Yet another mouthful. Consider this: how many claims would insurers have to handle if they responded to every single claim, no matter how small? Think: scratched sunglasses, lost scarves, cracked phone screens, dented laptops, etc. That’s a lot of claims to manage.
The costs associated with these types of claims is enormous. Insurers would invest the same amount of time on a $5 claim as they would on a $5,000 claim.
So if insurers took on every $5 claim that came their way, they’d be stretched too thin. Sometimes, the money it costs to deal with the claim is more than the claim itself.
Cue tragedy of the insurance Commons:
Insurance companies would have to hire more people or investing in more technology to handle the workload. This investment would have to be financed somehow, most likely at the expense of your insurance premiums. So, every person that files a new claim would directly impact other policyholders by increasing their premiums. Nobody wants that!
To sum it all up, insurance companies use deductibles to reduce loss exposure and to help keep premium costs at a minimum for all policyholders.
At Lemonade, things work a bit differently
Many people experience anxiety before filing a claim, and in many cases just give up altogether. And who can blame them?
Often, the stuff we’d like to claim is below the deductible we originally chose, which means that filing a claim wouldn’t make any sense. For example, if we chose a deductible for $500, and our $450 headphones, we’re so out of luck. In other cases, people may be tempted to embellish claims to get them above their deductible amount, and that’s not too great either.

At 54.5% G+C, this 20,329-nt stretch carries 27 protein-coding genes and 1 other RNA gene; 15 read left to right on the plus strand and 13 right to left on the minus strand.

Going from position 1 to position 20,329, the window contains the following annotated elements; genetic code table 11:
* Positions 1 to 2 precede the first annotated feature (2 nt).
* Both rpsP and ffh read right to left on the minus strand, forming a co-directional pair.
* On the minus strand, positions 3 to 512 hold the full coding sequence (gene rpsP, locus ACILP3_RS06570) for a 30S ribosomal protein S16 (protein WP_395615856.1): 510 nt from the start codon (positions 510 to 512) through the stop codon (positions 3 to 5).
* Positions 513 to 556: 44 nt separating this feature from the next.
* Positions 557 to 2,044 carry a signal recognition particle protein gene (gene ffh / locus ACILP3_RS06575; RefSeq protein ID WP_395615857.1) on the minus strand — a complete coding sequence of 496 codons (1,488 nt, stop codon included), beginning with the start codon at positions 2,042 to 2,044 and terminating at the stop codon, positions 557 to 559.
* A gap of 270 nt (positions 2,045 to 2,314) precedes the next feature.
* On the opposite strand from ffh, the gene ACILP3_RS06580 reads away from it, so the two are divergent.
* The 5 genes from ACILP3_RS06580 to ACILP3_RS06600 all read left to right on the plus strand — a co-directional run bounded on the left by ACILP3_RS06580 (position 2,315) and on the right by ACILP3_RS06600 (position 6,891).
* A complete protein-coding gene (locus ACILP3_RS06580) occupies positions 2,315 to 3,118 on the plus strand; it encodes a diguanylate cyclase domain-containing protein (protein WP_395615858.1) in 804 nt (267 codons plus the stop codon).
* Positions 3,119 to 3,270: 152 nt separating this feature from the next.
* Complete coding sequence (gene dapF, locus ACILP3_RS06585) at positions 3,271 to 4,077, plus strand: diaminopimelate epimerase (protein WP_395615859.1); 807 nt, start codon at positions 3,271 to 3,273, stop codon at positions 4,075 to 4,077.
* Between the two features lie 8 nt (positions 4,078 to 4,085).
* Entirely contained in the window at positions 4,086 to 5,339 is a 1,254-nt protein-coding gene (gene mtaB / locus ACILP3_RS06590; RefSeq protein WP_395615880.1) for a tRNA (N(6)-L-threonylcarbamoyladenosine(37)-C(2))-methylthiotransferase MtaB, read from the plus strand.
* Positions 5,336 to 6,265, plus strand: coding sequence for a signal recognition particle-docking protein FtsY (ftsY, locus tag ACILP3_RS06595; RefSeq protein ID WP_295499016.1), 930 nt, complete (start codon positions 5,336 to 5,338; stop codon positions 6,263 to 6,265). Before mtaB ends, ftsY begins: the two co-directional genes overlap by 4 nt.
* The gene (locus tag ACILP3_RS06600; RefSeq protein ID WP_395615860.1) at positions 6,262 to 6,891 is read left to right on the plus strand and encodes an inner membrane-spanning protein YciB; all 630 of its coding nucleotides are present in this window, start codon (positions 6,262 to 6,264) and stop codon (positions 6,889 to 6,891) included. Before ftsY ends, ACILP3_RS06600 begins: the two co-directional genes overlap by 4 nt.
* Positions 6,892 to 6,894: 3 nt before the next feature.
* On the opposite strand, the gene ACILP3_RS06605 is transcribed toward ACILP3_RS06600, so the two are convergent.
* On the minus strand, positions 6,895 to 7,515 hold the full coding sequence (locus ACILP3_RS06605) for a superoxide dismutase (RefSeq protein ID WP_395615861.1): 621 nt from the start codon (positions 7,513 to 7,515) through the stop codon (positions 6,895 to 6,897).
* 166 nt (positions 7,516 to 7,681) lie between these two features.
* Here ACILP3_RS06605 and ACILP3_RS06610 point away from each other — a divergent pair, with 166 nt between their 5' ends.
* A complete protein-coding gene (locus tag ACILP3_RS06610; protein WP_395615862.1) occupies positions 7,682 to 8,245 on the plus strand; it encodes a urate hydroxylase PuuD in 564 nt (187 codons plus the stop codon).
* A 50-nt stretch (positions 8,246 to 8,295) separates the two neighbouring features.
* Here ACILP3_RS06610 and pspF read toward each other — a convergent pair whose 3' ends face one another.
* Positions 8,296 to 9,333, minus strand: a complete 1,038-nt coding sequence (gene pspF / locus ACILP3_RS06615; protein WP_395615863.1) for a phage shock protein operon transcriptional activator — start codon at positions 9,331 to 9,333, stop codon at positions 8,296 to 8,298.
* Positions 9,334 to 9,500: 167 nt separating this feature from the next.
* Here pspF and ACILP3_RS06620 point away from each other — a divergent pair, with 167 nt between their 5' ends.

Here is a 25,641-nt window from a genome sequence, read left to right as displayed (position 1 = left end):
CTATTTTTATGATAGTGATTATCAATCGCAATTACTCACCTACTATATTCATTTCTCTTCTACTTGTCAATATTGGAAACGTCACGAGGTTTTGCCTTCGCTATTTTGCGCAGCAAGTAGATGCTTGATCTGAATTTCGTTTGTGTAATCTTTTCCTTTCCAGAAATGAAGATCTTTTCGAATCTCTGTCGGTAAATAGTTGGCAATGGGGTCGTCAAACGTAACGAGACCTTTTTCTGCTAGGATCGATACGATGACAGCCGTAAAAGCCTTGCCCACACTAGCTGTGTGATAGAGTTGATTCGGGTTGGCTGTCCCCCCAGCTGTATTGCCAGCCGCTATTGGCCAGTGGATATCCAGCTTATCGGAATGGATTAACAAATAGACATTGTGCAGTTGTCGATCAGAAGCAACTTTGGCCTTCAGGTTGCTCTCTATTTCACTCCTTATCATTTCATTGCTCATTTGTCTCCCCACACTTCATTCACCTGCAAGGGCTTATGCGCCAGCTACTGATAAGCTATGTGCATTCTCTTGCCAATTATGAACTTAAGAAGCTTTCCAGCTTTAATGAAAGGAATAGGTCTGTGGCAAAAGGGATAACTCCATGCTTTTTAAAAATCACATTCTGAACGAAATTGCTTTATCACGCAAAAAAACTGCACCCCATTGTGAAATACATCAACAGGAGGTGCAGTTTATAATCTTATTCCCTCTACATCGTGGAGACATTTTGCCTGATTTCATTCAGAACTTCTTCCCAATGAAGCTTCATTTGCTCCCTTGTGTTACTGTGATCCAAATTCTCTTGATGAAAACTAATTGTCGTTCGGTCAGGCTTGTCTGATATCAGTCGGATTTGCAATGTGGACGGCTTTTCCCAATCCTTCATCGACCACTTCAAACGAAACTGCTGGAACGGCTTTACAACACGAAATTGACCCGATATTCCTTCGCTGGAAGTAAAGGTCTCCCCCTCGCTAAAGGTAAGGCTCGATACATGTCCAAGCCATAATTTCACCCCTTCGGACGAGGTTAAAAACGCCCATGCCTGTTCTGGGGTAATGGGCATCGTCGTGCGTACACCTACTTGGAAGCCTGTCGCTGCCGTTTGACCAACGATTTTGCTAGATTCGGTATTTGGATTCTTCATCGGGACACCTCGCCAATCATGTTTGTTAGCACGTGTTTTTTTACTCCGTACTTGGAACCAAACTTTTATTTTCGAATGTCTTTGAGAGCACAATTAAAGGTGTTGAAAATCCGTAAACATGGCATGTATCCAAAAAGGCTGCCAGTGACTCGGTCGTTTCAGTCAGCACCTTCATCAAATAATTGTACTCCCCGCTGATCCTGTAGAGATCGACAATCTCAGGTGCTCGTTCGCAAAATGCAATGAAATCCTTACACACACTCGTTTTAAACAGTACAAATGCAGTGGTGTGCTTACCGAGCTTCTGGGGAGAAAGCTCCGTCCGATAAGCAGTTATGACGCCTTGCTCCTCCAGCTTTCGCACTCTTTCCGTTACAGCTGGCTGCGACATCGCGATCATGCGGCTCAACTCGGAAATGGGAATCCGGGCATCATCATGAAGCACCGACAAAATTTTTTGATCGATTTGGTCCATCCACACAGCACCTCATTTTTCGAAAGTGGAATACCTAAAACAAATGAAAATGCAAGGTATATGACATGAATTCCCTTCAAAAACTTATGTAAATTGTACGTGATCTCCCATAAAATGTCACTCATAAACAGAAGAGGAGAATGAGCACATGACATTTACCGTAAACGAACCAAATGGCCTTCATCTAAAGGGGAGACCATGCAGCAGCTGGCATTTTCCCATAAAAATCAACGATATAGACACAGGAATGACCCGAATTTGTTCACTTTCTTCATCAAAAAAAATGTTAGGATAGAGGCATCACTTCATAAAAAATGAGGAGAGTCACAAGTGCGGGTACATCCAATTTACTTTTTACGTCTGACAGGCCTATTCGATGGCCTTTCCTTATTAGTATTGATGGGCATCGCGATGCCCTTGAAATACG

Filing claims should be a pleasant and reassuring experience. After all, claims are the reason why we all get insurance in the first place.
Lemonade values insurance that makes sense for people: instant, easy, and honest. From this came Zero Everything. With this feature, Lemonade customers will no longer need to pay deductibles or have their rate increased when filing claims.
That’s right: Zero deductible. Zero rate hikes. Zero worries.
Regardless of the value of your claim, you’ll receive the full amount needed to replace your items with new ones!
1. A deductible is an amount of money you choose when purchasing a policy that will be subtracted from any future claims payouts.
2. You choose your deductible amount, which typically ranges from $250 – $2,500
3. In general, a lower deductible means a higher monthly premium, and vice versa
4. It’s best to choose a deductible amount that’ll make sense for you, considering your financial health
5. Deductibles exist to make you be a bit more careful with your stuff and to keep the cost of policies low for everyone